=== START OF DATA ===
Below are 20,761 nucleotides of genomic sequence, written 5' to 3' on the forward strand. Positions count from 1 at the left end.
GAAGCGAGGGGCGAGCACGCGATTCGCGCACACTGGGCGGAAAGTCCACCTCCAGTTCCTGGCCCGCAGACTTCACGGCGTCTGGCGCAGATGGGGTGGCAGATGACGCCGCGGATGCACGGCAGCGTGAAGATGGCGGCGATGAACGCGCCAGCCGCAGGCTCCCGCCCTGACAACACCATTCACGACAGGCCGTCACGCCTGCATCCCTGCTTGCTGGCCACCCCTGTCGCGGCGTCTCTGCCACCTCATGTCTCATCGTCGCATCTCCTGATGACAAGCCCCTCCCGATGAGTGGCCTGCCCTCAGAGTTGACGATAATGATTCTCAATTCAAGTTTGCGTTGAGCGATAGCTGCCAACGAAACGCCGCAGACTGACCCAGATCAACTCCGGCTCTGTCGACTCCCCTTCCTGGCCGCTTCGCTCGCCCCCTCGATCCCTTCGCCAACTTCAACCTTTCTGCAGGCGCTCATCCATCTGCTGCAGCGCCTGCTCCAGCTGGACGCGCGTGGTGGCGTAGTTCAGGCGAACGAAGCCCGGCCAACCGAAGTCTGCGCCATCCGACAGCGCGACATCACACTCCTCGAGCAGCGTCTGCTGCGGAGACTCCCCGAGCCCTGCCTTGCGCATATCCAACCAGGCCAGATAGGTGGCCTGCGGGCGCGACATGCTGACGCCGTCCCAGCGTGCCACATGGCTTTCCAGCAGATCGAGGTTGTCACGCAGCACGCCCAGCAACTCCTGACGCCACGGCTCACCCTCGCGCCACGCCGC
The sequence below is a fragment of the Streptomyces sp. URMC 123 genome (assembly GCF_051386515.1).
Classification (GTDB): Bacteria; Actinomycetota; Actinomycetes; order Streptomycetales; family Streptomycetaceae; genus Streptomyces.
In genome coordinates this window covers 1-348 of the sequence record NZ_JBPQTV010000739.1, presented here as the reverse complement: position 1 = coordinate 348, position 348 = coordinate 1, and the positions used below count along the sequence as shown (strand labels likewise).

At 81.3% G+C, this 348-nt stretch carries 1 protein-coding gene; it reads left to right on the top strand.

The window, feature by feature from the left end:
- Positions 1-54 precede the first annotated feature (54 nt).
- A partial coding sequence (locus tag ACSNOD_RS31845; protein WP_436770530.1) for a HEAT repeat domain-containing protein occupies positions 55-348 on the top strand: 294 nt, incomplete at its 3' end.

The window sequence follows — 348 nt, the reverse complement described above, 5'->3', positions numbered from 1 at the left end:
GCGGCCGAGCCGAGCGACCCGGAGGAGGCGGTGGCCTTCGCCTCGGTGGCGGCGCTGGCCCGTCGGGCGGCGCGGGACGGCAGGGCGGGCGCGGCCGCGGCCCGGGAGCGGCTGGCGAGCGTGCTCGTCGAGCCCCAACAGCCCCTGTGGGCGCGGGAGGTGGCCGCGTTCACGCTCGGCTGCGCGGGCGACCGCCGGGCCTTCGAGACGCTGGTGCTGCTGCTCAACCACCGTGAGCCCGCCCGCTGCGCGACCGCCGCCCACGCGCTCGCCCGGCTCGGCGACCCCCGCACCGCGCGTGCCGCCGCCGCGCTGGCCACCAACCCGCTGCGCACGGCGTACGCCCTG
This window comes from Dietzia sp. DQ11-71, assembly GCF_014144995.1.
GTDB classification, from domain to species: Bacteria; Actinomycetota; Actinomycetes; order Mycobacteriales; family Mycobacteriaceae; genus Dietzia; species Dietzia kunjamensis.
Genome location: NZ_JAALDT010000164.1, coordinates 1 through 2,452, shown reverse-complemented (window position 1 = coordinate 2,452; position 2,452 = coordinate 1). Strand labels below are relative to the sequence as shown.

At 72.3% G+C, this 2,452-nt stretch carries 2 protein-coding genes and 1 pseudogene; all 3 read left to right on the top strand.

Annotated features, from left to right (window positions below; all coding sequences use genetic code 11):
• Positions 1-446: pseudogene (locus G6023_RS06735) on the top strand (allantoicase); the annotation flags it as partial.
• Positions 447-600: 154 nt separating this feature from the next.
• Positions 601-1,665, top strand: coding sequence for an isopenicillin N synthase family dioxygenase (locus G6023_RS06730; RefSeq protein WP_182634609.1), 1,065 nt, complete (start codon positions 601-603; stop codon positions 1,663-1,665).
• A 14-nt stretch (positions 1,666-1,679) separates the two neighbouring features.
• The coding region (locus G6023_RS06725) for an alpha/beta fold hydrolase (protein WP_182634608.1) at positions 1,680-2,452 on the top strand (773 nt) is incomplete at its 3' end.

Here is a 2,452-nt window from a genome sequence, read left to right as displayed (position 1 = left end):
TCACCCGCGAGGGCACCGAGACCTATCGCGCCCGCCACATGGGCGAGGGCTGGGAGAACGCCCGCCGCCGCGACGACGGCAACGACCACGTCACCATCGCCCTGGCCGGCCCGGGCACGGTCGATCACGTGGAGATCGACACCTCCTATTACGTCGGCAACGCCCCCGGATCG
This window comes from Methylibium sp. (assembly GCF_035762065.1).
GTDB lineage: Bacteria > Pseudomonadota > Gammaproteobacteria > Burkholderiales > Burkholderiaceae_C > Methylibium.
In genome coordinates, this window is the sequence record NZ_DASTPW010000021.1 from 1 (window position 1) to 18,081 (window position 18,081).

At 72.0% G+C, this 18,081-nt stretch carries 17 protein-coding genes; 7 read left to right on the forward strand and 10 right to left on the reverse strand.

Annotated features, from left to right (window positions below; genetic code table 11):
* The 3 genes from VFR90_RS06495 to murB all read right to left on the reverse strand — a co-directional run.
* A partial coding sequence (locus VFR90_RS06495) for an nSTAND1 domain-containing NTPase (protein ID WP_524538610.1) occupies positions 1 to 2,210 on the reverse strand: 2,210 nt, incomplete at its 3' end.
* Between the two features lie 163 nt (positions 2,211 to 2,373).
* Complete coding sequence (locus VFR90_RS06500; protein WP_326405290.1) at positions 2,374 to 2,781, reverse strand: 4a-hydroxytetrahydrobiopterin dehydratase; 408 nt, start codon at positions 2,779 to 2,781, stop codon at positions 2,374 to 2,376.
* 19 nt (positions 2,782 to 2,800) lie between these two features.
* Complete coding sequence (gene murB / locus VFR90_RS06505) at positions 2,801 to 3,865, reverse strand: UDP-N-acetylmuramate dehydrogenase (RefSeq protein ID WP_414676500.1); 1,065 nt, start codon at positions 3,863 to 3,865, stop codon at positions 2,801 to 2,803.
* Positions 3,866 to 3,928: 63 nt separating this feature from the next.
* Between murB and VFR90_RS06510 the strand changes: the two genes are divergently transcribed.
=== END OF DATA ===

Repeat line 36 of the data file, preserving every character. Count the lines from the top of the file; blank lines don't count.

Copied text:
* Between murB and VFR90_RS06510 the strand changes: the two genes are divergently transcribed.